It takes an artist’s eye to open the kitchen junk drawer and see the potential for something more, arranging random odds and ends until they take on a new incarnation as assemblage or sculpture. A new book by Robert Craig Bunch offers a brief history of some of the earliest adopters of found materials over the past century, before leading into a series of interviews with 64 contemporary Texas artists. For art world insiders, The Art of Found Objects: Interviews With Texas Artists is a veritable Who’s Who of prominent local gallerists, artists and curators. Each interview includes a small photograph from the artist’s body of work, allowing his/her words to take center stage. Although Bert L. Long Jr. passed away in 2013, his wisdom is preserved forever in this book: “Everything is art and art is everything.” An art exhibit featuring work by artists mentioned in the book — Claire Cusack, Ann Harithas, Joseph Havel, Otis Huband, Sharon Kopriva, Jesse Lott, Edward Lane McCartney, Leila McConnell, Mari Omari, Kathleen Packlick, Forrest Prince, Russell Prince, Patrick Turk and Debbie Wetmore — is on view beginning November 2 at Lone Star College’s Kingwood Art Gallery. There’s an opening reception and book signing from noon to 2 p.m. November 3. Regular viewing hours are 10 a.m. to 3 p.m. Mondays through Thursdays. Through December 12. 20000 Kingwood Drive, Kingwood. For information, call 281-312-1534 or lonestar.edu/arts-kingwood.htm. Free. —Susie Tommaney

Mercury Houston is celebrating the genius of Bach, taking his monumental Goldberg Variations (BWV 988) on the road with its four-performance Neighborhood Series. Concertmaster Jonathan Godfrey joins Conductor Antoine Plante in presenting this arrangement for string orchestra by B. Labadie. Both intimate and grand (the concert features more than a dozen musicians on violin, viola, cello, bass and harpsichord), they've planned two hour-long concerts this weekend. 8 p.m. November 3, The MATCH, 3400 Main; and 2:30 p.m. November 5, Memorial Drive Presbyterian Church, 11612 Memorial. For information, call 713-533-0080 or visit mercuryhouston.org. $9 to $35. —Susie Tommaney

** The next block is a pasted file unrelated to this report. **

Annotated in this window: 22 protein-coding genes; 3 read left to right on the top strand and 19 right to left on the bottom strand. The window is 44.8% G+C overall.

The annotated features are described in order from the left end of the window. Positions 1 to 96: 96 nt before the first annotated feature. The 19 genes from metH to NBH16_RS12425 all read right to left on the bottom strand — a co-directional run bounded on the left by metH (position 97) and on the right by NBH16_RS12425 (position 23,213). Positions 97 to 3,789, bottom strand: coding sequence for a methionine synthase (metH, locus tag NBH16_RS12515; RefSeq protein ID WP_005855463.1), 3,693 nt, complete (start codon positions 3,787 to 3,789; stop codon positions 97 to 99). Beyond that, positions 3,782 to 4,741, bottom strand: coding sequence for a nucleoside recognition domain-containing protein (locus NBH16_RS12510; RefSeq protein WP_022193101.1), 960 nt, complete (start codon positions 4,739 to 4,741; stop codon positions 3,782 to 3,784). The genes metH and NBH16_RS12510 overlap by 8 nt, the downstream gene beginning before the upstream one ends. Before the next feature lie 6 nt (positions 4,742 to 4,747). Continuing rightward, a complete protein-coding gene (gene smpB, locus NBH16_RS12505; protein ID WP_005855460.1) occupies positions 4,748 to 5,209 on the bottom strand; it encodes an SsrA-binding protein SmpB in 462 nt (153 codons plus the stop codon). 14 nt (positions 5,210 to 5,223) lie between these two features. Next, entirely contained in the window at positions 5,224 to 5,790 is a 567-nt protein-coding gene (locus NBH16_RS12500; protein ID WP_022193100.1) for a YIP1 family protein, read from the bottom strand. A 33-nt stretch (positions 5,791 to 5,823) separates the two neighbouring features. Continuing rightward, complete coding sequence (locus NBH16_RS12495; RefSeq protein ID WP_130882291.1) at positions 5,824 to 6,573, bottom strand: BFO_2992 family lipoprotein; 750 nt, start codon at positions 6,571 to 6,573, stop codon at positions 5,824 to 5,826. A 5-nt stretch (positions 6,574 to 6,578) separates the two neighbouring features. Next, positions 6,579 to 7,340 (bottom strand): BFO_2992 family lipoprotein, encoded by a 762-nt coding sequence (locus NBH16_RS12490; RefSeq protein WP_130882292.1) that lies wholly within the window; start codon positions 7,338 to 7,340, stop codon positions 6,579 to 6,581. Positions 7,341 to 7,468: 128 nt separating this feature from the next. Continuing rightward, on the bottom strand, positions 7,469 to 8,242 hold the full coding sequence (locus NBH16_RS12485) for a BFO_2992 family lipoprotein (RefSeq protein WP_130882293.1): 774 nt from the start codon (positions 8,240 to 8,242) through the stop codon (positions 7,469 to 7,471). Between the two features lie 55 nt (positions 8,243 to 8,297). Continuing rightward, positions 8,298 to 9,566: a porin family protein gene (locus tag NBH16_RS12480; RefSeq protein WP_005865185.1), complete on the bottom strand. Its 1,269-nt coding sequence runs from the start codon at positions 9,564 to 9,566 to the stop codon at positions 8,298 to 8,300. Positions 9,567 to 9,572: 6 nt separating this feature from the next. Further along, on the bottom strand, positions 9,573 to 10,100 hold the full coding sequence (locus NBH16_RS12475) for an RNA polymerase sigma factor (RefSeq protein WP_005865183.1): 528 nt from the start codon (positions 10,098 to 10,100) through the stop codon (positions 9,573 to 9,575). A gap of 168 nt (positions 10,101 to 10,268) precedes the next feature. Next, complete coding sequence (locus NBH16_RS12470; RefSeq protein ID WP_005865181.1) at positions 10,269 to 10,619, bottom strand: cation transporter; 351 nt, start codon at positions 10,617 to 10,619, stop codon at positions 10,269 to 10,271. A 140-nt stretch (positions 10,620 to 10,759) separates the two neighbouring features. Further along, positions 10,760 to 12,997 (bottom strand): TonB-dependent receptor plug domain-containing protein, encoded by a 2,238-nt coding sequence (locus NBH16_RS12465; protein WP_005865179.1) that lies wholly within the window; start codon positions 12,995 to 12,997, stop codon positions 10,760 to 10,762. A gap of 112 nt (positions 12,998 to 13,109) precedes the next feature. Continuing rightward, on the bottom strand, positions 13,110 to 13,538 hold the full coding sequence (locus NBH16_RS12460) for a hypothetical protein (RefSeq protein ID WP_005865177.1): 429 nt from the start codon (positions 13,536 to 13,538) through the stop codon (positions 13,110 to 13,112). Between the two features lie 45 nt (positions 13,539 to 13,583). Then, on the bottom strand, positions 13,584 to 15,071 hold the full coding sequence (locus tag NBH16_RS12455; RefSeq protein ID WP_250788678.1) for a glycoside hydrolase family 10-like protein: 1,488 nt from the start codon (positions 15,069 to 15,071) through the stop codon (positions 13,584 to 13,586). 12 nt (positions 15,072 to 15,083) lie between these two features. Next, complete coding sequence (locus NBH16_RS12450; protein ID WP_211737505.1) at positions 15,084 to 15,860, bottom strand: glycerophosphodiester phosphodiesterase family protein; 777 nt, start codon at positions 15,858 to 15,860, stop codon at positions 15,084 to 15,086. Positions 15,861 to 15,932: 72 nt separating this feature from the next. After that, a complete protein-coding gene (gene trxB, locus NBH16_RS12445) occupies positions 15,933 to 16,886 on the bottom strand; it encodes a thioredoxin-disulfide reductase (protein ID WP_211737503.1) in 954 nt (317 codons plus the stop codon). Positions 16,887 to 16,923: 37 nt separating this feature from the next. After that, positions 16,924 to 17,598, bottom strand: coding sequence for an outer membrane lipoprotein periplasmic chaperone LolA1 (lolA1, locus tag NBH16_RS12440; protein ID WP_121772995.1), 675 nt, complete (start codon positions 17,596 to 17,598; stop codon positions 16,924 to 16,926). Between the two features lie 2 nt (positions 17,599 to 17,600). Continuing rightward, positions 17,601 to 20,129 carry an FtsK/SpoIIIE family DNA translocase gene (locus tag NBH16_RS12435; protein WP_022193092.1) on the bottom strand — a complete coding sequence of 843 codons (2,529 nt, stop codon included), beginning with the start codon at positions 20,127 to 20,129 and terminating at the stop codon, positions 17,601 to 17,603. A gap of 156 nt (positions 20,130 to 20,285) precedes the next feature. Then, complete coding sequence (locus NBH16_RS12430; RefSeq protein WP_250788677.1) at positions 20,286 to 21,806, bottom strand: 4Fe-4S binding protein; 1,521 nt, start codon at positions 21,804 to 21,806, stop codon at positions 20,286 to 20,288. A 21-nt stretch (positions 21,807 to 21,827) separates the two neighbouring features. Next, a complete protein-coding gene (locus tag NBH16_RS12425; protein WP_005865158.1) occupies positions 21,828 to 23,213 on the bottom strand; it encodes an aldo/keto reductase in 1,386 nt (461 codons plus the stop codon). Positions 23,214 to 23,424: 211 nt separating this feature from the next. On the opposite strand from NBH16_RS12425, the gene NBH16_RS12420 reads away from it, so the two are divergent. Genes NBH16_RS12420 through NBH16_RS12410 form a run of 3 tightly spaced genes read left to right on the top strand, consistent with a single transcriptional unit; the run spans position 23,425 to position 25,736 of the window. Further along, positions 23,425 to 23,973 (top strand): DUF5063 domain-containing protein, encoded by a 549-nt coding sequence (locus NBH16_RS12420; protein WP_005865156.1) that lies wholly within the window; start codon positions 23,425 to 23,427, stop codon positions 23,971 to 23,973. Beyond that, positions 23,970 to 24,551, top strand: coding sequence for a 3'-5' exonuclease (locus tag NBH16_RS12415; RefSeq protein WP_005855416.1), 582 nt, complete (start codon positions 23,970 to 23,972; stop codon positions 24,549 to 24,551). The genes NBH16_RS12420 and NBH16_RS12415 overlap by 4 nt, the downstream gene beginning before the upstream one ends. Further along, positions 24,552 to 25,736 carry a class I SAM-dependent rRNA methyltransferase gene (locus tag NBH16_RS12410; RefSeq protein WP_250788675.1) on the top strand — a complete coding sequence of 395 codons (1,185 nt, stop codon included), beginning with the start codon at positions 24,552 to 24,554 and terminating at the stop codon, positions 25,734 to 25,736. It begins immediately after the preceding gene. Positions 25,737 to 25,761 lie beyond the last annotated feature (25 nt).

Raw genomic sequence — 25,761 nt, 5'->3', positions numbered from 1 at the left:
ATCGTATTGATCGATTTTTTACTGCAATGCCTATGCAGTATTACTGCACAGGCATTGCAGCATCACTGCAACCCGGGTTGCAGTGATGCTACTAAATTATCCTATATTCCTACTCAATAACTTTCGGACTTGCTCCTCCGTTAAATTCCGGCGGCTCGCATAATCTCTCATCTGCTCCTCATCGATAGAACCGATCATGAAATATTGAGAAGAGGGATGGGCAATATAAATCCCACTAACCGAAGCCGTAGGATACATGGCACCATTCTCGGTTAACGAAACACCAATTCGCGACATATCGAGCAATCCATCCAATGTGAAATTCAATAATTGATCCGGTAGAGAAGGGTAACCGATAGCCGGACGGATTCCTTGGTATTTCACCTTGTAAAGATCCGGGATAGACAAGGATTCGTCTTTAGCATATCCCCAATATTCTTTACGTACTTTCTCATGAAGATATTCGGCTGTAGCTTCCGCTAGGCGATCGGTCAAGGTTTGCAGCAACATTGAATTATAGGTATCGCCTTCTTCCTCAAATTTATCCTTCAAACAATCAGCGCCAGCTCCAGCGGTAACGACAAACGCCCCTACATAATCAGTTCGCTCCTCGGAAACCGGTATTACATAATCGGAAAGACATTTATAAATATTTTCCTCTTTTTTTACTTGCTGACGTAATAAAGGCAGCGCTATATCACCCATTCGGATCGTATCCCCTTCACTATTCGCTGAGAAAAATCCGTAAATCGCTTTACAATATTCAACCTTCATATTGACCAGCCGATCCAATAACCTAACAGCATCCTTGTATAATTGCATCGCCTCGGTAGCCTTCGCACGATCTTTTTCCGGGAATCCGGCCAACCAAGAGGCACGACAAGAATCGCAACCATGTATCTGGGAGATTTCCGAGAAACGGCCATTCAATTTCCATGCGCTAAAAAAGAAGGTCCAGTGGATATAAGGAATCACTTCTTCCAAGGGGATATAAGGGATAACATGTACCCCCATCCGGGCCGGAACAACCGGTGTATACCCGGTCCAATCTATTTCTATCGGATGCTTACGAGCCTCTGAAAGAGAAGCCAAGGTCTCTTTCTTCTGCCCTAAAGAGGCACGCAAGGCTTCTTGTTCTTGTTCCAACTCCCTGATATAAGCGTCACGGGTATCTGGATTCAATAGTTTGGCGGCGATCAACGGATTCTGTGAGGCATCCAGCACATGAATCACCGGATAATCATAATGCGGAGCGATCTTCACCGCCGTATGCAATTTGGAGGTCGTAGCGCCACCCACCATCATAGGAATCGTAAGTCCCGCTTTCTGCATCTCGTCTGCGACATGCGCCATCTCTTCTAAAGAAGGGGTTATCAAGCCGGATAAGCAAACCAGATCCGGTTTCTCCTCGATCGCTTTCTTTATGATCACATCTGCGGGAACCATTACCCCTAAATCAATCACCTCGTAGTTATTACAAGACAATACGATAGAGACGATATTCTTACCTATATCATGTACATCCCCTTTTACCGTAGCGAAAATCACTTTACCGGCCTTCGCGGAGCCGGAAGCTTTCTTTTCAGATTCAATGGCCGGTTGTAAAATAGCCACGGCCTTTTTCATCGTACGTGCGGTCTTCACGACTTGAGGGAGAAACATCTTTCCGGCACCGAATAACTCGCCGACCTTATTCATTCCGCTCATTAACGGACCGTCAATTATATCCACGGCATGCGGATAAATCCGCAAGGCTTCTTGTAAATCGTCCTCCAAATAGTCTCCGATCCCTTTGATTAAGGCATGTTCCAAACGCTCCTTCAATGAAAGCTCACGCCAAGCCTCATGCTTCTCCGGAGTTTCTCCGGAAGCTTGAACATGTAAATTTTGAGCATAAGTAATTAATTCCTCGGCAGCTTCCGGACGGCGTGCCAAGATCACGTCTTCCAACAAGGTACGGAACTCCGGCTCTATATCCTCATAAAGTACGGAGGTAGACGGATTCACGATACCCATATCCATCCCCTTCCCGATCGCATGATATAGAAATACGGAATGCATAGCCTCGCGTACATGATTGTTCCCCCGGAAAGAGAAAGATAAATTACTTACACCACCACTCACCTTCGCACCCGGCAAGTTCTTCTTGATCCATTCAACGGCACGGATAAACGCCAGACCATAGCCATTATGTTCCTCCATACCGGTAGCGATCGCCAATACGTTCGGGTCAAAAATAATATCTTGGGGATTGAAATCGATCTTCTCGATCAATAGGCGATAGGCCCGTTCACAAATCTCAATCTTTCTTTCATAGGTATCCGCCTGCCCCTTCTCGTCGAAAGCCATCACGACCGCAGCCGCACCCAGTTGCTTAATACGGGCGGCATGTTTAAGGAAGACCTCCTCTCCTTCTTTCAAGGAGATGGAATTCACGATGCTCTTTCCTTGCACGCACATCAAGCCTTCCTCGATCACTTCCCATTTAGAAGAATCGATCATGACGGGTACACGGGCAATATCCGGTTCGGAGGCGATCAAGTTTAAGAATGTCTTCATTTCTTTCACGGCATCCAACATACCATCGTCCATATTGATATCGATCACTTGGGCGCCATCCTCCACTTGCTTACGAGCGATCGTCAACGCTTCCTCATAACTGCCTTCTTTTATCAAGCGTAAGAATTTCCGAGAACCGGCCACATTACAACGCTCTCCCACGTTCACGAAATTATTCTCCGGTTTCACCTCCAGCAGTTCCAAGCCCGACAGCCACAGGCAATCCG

Standup comic and founding member of The Axis of Evil Comedy Tour, and now author of I’m Not a Terrorist, But I’ve Played One On TV, Maz Jobrani is doing three nights at Houston Improv. Ever since 9/11, he's been using humor to change misconceptions about the Middle East. Fresh on the heels of starring in the award-winning indie, Jimmy Vestvood: Amerikan Hero (which he co-wrote and produced), Jobrani also has appeared on Grey's Anatomy, Curb Your Enthusiasm, True Blood, Shameless and the radio hit, NPR's Wait Wait Don't Tell Me. 8 p.m. November 3, 7:30 and 9:45 p.m. November 4, 7 and 9:30 p.m. November 5. 7620 Katy Freeway. For information, call 713-333-8800 or visit improvhouston.com. $25 to $50. —Susie Tommaney

Friday, November 4

Puddles — the “sad clown with the golden voice” — is making a pit stop in Houston to show off his magnificent pipes as part of Joe’s Pub Series, courtesy of Lott Entertainment Presents. He may look like a joke, but the millisecond he opens his mouth to sing, all naysayers close theirs. What can Houston audiences expect at the Puddles Pity Party? Puddles predicts a winning formula: “Lots of cheers, some tears and I suspect a few beers.” The velvet-voiced pantomime artist has a knack for bringing out the crowd. While he may not speak, he can sing with the voice of a tenor and the bravado of a matador. Puddles may have a depressed song in his heart, but we are overjoyed to have him and his well-trained vocal chords join us — even if it’s for one weekend only. 8 p.m. November 4 and 5. Alley Theatre, 615 Texas. For information, call 713-220-5700 or visit alleytheatre.org. $32. —Sam Byrd